• But of course. He would hardly be a manly man if he was not a sexual carnivore. Sexual herbivores just don't cut it in manly man land.

  • a soi-disant French singer who turns out to be a “window whore” and an American, whom Davis has picked up in his troll through the red-light district. Christina, we learn, is part of a prearranged plan to get the earnest, sex-starved Matt laid. (Matt’s only significant girlfriend since college, he later reveals, fell for and is now “sort of, like, engaged” to Davis.) She is a languid, soft-spoken object of desire; in her pliancy, she exudes a sense of lostness. Her big, kohl-lined eyes sparkle at Davis’s brazen high jinks.

  • The Christina character is the perfect female in a manly man play. A prostitute who is also languid, soft-spoken, pliant and lost, who approves of the manly man's "high jinks."

  • “You’re an idiot,” he tells her. “You think you know me . . . because I stuck my finger up your ass while I fucked you like the whore you are?” “We made love,” Christina says, insisting on his goodness. The ensuing violent, sexual scene—“It might be the best and the worst thing they’ve ever felt,” the stage directions read—escalates into a powerful dance of death.

  • Yes, the beautiful pliant prostitute insists on seeing goodness. And now the sexbot must fulfull her ultimate role in the manly man fantasy - she must engage in a violent sexual dance of death.

    The genius of the Patriarchy is that it insists that male fantasies are not male fantasies - they are meaningful lessons for us all. And to complete the mirage, Lahr even confesses, in the mini-review of Barefoot in the Park that follows directly after the Rapp review, to finding patriarchal attitudes insufferable.

    As I read reviews of the play by other critics, all male, I noticed a recurring theme. They tend to think that Rapp's previous plays weren't especially good, and this play, while swell and rip-roaring with sex and violence and cruelty (he's compared to Neil LaBute) is flawed too. But they love him anyway. Which supports my theory that male critics are just dying for a manly man playwright to represent their fantasies. The fact that 95% of all movies are male fantasies isn't enough to satisfy them. They really want Adam Rapp to succeed.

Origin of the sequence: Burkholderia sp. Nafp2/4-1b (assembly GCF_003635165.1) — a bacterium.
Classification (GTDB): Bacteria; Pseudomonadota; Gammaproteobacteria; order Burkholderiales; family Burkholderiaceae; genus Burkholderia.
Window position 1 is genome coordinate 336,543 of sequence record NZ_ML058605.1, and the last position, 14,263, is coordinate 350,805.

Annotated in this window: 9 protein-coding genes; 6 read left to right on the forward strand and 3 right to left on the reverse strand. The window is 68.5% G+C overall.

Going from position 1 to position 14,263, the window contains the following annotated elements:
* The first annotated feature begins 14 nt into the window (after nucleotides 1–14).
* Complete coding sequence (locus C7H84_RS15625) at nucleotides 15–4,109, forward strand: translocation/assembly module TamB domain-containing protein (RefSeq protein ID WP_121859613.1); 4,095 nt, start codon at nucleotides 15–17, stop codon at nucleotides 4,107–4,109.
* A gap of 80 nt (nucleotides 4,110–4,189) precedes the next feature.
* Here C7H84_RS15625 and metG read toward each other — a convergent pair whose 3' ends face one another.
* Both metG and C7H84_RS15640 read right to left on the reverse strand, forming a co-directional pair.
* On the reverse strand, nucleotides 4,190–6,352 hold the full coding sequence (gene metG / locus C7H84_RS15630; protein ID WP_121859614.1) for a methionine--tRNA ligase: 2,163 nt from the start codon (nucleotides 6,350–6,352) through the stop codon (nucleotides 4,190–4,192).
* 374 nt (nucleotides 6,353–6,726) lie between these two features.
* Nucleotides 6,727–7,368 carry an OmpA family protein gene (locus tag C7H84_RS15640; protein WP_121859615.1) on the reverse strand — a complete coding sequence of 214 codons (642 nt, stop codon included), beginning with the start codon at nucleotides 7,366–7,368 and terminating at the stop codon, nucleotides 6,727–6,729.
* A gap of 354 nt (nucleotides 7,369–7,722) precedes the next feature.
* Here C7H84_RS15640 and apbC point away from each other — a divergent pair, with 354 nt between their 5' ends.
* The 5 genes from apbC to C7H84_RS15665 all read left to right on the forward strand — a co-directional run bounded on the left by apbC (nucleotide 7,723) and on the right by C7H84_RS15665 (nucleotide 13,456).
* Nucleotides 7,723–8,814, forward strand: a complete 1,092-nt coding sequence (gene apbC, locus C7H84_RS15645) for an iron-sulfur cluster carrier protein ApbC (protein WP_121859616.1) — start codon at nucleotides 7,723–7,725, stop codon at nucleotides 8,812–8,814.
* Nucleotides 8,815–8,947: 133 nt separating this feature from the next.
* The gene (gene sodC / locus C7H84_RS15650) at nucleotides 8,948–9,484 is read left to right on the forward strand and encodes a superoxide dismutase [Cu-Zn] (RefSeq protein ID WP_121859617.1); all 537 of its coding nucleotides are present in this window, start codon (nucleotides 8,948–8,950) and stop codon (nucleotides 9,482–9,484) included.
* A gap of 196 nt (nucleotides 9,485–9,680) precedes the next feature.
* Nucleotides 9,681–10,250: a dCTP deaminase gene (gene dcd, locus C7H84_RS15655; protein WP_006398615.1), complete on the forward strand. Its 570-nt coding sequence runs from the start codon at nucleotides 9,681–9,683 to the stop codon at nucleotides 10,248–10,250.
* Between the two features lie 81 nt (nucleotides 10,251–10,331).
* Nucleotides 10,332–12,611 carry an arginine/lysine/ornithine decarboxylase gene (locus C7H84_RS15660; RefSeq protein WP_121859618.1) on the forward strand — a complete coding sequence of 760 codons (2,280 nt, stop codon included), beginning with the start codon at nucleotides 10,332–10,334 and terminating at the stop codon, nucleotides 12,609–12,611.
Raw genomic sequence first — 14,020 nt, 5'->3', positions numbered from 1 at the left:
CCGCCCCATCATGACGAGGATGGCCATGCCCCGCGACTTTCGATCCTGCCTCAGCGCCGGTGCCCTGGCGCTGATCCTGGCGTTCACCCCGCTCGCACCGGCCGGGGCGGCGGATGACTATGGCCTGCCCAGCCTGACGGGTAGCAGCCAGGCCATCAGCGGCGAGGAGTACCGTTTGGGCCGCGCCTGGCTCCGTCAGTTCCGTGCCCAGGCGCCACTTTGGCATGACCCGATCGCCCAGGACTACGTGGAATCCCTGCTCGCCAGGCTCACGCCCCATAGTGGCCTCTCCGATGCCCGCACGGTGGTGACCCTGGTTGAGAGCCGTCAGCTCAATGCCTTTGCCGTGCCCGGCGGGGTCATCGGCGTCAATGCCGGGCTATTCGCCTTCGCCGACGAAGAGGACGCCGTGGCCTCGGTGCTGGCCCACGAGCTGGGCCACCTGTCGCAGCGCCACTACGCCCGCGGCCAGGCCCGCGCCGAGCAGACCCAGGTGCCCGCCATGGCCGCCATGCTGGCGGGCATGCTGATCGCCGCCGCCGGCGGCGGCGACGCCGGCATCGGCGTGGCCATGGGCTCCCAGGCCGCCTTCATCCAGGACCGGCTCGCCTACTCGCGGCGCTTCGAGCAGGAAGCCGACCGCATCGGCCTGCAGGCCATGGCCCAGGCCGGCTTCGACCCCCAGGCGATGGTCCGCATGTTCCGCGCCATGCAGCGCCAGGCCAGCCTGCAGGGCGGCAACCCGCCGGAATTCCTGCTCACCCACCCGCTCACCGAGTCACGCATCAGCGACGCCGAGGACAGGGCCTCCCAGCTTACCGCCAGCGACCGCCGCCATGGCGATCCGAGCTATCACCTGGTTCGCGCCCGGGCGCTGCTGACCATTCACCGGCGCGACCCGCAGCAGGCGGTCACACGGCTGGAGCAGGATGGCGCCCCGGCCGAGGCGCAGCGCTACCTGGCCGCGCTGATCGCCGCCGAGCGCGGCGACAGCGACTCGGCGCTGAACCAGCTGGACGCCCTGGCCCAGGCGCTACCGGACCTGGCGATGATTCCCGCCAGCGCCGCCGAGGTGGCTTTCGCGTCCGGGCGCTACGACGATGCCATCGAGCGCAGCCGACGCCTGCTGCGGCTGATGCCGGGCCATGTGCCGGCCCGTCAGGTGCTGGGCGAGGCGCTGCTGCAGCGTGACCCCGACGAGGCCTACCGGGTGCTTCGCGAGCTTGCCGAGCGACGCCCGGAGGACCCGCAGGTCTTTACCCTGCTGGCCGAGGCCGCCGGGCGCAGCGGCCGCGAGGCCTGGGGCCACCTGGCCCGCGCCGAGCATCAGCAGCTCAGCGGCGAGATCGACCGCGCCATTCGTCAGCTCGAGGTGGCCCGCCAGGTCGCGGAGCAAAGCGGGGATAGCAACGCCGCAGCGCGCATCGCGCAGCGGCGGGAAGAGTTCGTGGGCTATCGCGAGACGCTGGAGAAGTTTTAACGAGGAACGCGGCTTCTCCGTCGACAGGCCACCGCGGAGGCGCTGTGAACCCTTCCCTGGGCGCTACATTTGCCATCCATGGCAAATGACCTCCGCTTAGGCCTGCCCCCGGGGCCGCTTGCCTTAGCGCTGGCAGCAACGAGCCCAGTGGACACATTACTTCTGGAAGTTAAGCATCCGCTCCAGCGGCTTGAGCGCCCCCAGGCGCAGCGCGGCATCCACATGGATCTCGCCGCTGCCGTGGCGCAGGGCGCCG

A perfect illustration of critics' love of Rapp for his manly manliness while regretfully acknowledging his limitations as a dramatist can be found in the opening paragraph of Michael Feingold's review in the Village Voice:
    Despite my admiration for Adam Rapp's writing, I've stayed away from his plays the last few years—no easy task, given his prolific output—because they were starting to give me the locked-in feeling of a gifted artist endlessly circling round and round the same material, looking for someplace else to go but uncertain what direction to take next. In Rapp's case, this sense of imprisonment was particularly grueling because of the relentless sordidness in his work: characters always at the bottom of life, actions always the harshest and ugliest.
    Rapp is such a gifted artist that Feingold's been avoiding his plays!

    Lahr finishes his Rapp review with what we all, manly men fantasists or no, should take away from the show:
    ” he brings memorable news about the heart, telling us both how it fools itself and how it kills itself."
    The heart kills itself.

    Yeah. By hanging itself from a coat peg with its shoelace.

    Sunday, February 19, 2006

    Kimba the White Lion is his name

    Speaking of the Japanese, I still remember turning into a convulsing freak when I was about seven-years-old if I wasn't in front of a TV at 3PM when "Kimba the White Lion" was on. I thought it was the greatest thing ever invented. And looking back, it really was quite a cool, progressive show.

    Kimba was created by Japanese grand animation master Osamu Tezuka. Some people claim that Disney's The Lion King ripped off Tezuka, but the themes are very different in the two stories.

    The Lion King presents a conservative view of society. The models for Simba's world are the hereditary monarchy and the circle of life, meaning the animals at the top of the food chain eat the lower animals. There are also bad animal castes: the hyenas in the Lion King are uniformly evil. And Simba seems to have no original ideas - he's out to save his own ass to become king, to reproduce to keep the dynasty going.